Water, United States, North America, Government, Membranes
Quenching a Desert Community's Thirst
Desalination Facilities Create Sustainable Water Supply for El Paso
In the arid southwestern United States, El Paso Water Utilities was challenged by limited freshwater resources. To create a sustainable drinking water supply, the utility formed a unique partnership with Fort Bliss Army Base, and implemented the 27.5-million-gallon-per-day (mgd) Kay Bailey Hutchison desalination facilities—North America’s largest desalination plant.
North America’s largest desalination system applies reverse osmosis membranes to treat brackish groundwater and uses deep-well injection for inland disposal of concentrate—delivering reliable, economical drinking water to a growing desert community.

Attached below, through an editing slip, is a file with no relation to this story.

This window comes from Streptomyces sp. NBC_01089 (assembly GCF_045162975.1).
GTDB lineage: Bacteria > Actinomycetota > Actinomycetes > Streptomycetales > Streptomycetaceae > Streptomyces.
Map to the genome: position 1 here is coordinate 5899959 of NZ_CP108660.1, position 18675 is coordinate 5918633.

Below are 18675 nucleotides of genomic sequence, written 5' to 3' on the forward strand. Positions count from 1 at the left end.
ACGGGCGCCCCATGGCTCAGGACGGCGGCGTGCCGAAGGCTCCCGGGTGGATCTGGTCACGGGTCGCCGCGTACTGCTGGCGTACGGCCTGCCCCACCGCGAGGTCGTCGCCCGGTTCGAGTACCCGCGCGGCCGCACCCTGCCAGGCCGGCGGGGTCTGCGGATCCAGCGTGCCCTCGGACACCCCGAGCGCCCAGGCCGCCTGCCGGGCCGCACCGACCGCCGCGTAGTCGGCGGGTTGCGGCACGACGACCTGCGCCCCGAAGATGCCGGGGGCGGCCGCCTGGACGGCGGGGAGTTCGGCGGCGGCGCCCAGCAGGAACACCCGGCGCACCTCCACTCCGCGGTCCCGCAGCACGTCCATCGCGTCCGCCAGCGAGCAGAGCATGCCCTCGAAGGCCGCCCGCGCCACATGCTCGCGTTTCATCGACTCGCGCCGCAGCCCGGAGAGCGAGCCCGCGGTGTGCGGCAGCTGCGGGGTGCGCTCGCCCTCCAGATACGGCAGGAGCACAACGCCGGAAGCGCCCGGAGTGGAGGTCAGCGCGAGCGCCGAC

The $87 million, state-of-the-art project taps brackish groundwater beneath the desert floor. We uniquely applied and refined reverse osmosis membranes—a proven technology for coastal desalination—for this inland application. Fueled by solar energy, deep-well injection safely deposits 3-mgd of concentrate more than 3,500 feet below ground with no adverse environmental impacts.
Supported by this new drinking water supply, the Army increased personnel and operations at Fort Bliss, supporting military readiness and benefiting the local economy. This flagship project demonstrates a holistic water supply approach—integrating fresh groundwater, brackish groundwater and surface water to maximize limited supplies. It will serve as a model and center of learning for other communities that are looking for sustainable options to meet their long-term water needs.